The Personal Development Toolkit

What About Meeting New People?


Introduction... Self Direction... My Switches... Bitterness...
Meeting New People...
xxx...

Copyright Lark Ritchie 1997.

One of the things I enjoy is a difference of opinions. Another thing I enjoy is looking at how other people see the world. Combining these two enjoyments with a passion for communication has up to this point given me opportunities to take on or discard values that I would never have considered evaluating, had such opportunities not been encountered. Why do I consider this important?

Sometimes we hold behaviour and human interactive principles that bind us to our life so tightly, that we do not allow for opening ourselves to different realities beyond our own, and the possibility of incorporating parts of these realities into our own life. In essence, improving our selves.

When we meet new people, we sometimes encounter a shock to our personal set of principles that may be disturbing. In reality, this disturbing experience is a result of approaching a different or former reality we have experienced in a different way than that of this new person we meet. We experience these 'shocks' in a number of ways, ranging from quiet avoidance to outright hostility towards that person delivering that shock. In fact, we ‘kill the messenger’ for the message. And we fail to evolve as human beings.

At one extreme, these types of reactions are valuable in themselves. For example, meeting a person who advocates genocide would definitely cause a reaction in most people, and we would act to remove ourselves from close association, or take action to protect society, or at least those close to us from such people and messages. Most of us could consider such action beneficial.

At the other end of the spectrum, we would open our arms to such ideas so completely, that we would adopt the same attitudes, and actively promote and pursue genocide. Most of us would think that this would be a dangerous line to follow.

These reactions we experience are base reactions, like a natural instinct, or reflexive, like a knee-jerk response. It is our way of quickly protecting ourselves from danger. But these are not ‘natural’ in the sense of instinctive or physiological, a part of our body-system. In fact, what they are, are a summarization of our learning and past experiences. And when we react to another person, either positively, or negatively, we are making a summary judgment rather than take the time to analyze all of the factual data before taking action. At the extremes, this summarization strategy works as we say ‘extremely well.’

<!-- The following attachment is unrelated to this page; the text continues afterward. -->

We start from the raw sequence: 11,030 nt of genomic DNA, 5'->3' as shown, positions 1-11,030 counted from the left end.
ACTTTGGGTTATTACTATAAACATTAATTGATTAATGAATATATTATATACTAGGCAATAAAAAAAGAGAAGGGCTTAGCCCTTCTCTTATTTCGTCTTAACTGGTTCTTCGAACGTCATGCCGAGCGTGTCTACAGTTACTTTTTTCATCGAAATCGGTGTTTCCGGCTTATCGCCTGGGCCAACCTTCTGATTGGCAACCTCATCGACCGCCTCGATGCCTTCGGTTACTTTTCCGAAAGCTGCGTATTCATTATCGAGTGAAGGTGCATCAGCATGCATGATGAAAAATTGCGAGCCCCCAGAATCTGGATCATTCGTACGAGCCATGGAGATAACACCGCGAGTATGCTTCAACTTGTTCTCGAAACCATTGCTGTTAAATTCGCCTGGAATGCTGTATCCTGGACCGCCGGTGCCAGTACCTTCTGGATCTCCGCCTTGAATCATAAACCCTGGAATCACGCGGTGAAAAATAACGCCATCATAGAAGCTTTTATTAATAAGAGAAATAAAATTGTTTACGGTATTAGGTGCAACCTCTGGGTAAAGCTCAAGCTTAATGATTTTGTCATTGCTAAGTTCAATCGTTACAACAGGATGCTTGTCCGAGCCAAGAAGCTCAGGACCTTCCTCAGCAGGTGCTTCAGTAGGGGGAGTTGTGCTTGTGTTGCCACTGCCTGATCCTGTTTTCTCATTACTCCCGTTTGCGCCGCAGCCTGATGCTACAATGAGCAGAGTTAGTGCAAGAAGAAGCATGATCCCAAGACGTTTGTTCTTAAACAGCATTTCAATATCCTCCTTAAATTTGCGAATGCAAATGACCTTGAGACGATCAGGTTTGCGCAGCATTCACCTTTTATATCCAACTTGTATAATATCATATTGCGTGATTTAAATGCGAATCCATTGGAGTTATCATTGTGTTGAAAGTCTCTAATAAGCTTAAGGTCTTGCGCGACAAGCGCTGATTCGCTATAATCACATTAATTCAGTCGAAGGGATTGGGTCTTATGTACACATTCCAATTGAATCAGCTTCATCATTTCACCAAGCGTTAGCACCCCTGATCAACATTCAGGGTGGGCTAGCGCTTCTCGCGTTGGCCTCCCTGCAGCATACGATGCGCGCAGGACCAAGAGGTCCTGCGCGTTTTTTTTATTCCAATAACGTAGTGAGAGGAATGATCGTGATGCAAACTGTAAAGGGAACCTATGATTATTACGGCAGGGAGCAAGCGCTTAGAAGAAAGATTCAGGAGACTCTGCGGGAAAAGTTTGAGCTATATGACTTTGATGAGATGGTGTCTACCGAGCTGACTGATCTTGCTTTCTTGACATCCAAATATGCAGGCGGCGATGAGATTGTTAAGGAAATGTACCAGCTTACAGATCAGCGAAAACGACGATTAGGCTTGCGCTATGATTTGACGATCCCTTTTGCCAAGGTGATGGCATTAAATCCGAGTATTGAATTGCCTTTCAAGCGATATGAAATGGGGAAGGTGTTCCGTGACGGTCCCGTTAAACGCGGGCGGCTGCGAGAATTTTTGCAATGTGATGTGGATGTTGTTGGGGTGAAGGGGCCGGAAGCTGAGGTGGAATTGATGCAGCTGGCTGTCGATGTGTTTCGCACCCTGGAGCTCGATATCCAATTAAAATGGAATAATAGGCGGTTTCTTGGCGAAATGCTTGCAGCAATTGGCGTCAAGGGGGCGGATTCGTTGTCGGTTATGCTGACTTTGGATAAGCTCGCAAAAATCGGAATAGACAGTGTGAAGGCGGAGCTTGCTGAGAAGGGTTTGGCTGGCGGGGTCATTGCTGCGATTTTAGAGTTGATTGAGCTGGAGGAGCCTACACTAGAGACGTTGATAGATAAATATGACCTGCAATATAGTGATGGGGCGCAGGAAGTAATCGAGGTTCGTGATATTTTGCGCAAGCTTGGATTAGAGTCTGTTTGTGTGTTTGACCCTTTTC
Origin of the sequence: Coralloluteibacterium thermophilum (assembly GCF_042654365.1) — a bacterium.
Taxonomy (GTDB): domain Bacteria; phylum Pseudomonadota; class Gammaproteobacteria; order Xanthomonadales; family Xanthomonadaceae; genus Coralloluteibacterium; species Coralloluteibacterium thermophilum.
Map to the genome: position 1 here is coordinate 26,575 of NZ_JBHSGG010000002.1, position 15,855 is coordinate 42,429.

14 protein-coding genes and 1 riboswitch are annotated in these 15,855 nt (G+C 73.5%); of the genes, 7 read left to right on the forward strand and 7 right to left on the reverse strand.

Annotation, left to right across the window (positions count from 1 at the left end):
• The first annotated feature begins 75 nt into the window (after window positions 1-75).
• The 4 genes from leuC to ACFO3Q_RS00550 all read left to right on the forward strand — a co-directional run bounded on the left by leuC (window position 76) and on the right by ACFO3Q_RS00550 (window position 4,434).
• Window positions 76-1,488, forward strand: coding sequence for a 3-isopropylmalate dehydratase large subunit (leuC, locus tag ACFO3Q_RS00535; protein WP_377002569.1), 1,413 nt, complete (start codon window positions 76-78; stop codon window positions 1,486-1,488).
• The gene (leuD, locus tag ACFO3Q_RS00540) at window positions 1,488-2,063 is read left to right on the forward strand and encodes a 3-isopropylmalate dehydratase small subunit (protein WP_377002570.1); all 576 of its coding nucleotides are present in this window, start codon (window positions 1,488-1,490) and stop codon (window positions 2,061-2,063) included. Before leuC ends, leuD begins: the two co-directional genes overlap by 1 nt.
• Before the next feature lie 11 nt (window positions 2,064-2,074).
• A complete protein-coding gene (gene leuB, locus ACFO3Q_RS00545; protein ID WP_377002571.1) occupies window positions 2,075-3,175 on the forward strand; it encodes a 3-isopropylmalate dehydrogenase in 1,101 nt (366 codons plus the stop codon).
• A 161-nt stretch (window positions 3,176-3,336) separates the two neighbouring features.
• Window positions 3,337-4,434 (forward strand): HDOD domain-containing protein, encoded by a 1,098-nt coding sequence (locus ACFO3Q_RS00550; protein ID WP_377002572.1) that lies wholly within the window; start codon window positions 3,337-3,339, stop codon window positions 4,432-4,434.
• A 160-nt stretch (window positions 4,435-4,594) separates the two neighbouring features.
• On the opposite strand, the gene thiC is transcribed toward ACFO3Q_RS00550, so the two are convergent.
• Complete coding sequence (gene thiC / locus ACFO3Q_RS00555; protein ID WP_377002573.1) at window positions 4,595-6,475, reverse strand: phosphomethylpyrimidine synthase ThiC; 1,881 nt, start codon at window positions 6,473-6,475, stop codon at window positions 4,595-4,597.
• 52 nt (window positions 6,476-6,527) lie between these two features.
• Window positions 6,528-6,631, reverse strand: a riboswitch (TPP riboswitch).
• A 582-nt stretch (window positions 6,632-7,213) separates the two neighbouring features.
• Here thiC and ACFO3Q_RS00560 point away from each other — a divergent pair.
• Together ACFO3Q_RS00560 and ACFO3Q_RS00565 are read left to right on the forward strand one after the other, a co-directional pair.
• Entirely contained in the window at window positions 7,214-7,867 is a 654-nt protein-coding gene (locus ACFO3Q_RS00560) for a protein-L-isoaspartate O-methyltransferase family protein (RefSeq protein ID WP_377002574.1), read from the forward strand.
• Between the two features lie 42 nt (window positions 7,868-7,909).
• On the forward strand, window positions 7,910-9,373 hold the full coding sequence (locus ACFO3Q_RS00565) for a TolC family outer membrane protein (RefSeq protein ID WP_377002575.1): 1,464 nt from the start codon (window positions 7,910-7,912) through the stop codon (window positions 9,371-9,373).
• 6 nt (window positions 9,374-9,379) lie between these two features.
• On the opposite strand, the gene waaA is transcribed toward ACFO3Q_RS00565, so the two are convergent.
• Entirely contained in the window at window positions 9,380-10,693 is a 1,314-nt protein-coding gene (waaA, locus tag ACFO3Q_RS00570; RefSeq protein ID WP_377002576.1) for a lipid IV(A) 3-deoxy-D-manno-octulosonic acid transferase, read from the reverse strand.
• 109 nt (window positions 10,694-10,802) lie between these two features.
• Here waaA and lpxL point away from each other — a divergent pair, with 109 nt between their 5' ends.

It is in the ‘not so extreme’ areas of the range that encounters give us possibilities for growth. It is in this area that ‘automatic reaction’ becomes questionable. Our choices for summary judgments versus analysis of fact are sometimes clouded in this foggy area, and we sometimes become victims of this protective mechanism, using our summary of learning and experience all too hastily. In fact, we pre-judge the situation or the person, without having a set of information to support the reaction. In such a case, we are ‘prejudiced.’

For example, if we were taught generalizations that ‘all men are cads’ or we have had experiences that lead to a generalization that ‘divorced women are bitches,’ our prejudices truly limit how we perceive such people, and how we interact with them. In fact, there are probably more men and women in these classifications that do not warrant such a judgment than do. But if our background learning or experience-summarization operates without thought, we can react to avoid or be hostile to that person, and curtail a learning that such people are not, necessarily bad people to know. In fact, such people may expose us to conditions, facts, and possibilities for understanding that might change the very value system we hold. In other words, such exposures may cause us to change our minds; to grow in our personalities.

Our personal set of principles are a result of early development, as a child, learned from those close to us, usually our immediate family, or those we saw as important to us at that time. We were influenced, either by example, conversation, or monologue to adopt other people’s opinions of the world around us. Our personal principals are also modulated, or even restructured by our own defense mechanisms, as when we have been hurt by another, or betrayed. It is this fear of being hurt again, that leads us to generalization, and quick almost uncontrolled summary judgments and limited growth.

We should ask ourselves, ‘Am I working from a defensive position when I encounter new people?’ And beyond this immediate question, if we are, or plan to become parents, ‘Will I influence my children to adopt strategies that lead to self limiting growth?’


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© 1996 Lark Ritchie. Contact me at this address..


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